I think most would agree that the important things in life above all are love and caring for our fellows and to do any less no matter our gender is unconscionable. We never have a problem with children loving their parents or parents loving their children regardless of anatomy or gender, we love our brothers and sisters which is never a problem, but what we seem to have a problem with is sex. To us humans, sex is a major issue because the act of having sex is personal in nature. It is intimacy and sharing that is usually a private act and not for public display, yet we tend to be embarrassed by letting anyone who is not intimate with us share in it. It is not shame that promotes this condition, it is simply something that is private between those involved. Also note that this is not wholly confined to two persons either, intimacy or even sex for it's own sake by two or more people is not wrong either. It is however the personal choice of those involved and while it may not be for everyone it shouldn't be forbidden by anyone either.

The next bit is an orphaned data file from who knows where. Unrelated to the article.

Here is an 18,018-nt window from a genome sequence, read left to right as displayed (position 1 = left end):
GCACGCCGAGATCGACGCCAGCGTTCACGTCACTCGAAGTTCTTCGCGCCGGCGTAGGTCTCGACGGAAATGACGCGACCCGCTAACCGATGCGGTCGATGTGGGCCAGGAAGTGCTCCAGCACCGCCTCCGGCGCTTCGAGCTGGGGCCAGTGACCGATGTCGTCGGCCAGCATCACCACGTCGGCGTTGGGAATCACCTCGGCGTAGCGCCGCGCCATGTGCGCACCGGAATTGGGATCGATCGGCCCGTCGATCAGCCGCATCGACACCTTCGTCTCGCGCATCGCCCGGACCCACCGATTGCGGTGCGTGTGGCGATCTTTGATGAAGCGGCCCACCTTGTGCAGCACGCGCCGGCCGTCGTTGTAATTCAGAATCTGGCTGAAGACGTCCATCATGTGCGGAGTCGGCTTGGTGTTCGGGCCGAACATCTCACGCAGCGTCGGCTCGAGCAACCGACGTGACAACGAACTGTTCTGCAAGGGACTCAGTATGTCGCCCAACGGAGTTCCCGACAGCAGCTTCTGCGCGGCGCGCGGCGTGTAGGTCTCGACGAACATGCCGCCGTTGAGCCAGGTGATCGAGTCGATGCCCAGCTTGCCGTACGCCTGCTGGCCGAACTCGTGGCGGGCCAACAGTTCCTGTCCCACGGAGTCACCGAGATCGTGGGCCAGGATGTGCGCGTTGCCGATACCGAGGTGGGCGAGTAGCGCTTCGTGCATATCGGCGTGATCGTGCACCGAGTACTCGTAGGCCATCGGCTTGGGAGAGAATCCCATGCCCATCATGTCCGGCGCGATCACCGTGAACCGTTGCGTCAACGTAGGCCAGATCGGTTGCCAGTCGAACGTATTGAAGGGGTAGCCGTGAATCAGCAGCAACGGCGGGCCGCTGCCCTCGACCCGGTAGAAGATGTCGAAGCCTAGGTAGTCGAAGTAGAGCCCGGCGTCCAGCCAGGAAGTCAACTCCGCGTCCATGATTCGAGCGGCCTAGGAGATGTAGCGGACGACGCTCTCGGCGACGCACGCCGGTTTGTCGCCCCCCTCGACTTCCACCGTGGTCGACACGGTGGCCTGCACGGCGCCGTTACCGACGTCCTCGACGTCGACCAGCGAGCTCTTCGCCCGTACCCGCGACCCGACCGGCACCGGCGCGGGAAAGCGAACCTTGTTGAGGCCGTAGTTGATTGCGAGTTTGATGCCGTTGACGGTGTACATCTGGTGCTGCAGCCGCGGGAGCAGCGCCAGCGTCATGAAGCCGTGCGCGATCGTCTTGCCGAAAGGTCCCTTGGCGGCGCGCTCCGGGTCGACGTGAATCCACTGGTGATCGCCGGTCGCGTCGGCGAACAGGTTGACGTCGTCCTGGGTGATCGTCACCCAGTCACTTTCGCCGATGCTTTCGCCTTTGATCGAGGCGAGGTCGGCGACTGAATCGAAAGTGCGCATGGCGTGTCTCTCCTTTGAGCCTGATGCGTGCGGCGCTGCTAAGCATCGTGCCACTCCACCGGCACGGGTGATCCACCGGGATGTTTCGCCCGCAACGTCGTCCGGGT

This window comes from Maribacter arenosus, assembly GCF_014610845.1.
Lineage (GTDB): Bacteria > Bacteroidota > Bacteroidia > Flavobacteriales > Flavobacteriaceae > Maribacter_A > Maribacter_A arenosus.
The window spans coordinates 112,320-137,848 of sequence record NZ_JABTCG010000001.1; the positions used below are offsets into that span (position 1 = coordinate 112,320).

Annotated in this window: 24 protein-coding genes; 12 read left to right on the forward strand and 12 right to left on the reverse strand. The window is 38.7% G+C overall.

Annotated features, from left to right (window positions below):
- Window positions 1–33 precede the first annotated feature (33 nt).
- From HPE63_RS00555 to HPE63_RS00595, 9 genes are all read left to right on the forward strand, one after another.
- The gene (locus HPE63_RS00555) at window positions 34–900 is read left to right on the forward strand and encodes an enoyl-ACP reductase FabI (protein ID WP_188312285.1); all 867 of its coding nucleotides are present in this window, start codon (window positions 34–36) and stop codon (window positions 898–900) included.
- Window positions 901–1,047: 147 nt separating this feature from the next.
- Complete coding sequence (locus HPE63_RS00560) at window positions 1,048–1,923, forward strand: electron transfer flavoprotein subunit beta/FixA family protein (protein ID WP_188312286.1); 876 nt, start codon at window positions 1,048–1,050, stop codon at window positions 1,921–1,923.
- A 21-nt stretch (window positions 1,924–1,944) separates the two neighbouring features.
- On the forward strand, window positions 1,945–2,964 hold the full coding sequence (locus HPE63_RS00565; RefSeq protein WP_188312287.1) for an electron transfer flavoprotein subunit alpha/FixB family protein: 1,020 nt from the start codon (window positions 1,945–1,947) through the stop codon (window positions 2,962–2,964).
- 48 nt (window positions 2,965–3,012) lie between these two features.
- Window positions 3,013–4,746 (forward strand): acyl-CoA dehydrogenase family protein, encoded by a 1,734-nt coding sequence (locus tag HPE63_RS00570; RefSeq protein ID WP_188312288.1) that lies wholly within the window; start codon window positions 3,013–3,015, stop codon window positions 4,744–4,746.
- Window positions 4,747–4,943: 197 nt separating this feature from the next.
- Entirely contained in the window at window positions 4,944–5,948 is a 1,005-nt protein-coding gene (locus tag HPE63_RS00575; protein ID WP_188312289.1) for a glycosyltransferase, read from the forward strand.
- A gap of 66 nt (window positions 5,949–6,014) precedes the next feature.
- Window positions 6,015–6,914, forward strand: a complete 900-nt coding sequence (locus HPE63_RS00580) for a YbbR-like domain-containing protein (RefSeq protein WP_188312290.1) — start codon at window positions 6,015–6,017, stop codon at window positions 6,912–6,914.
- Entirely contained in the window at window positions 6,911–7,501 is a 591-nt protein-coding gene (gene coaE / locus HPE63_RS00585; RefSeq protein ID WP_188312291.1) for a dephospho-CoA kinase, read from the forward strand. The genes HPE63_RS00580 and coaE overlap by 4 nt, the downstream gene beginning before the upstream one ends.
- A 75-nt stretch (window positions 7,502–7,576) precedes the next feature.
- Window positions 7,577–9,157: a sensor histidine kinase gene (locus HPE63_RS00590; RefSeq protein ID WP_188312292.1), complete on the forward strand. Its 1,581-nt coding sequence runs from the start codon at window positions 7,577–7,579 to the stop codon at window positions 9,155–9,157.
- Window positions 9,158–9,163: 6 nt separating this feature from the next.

Something else to consider when coming to terms with someone we know announcing they are gay, be they family or friend, is that we may have preconceived notions about who they are and how we perceive them to be. We don't selflessly accept them as they are. An example of this acceptance can be illustrated simply by asking yourself if you are disheartened or ashamed of them because they are blond or have big feet. Pick any single trait and apply that same rule. Would you become ill knowing someone who has green eyes? Of course not. So there should not be so much fuss about their sexual preferences either. They aren't pushing their sexuality on you and it is only fair for you not to push yours on them. It is all a matter of putting aside your own personal expectations of who you think they should be instead of embracing and accepting them.
I was about to send this when kirk asked me to call. Please think about this carefully. You have a son whom you love, and who loves you. He may not be what you want him to be but you're expectations for him can't ever override who he is or his own aspirations. Since you have a computer and a gay son you should consider going to this web site. You will undoubtably find it useful: http://www.pflag.org/
In conclusion a friend recently suggested this book - "Consenting Adult", by Laura Z. Hobson. It begins with a letter from a college student to his mom. "You know those people you warned me about? Well, I'm one of them..."
And also one that I highly recommend regardless of your sexual preference – "How to be an Adult in Relationships" by David Ricco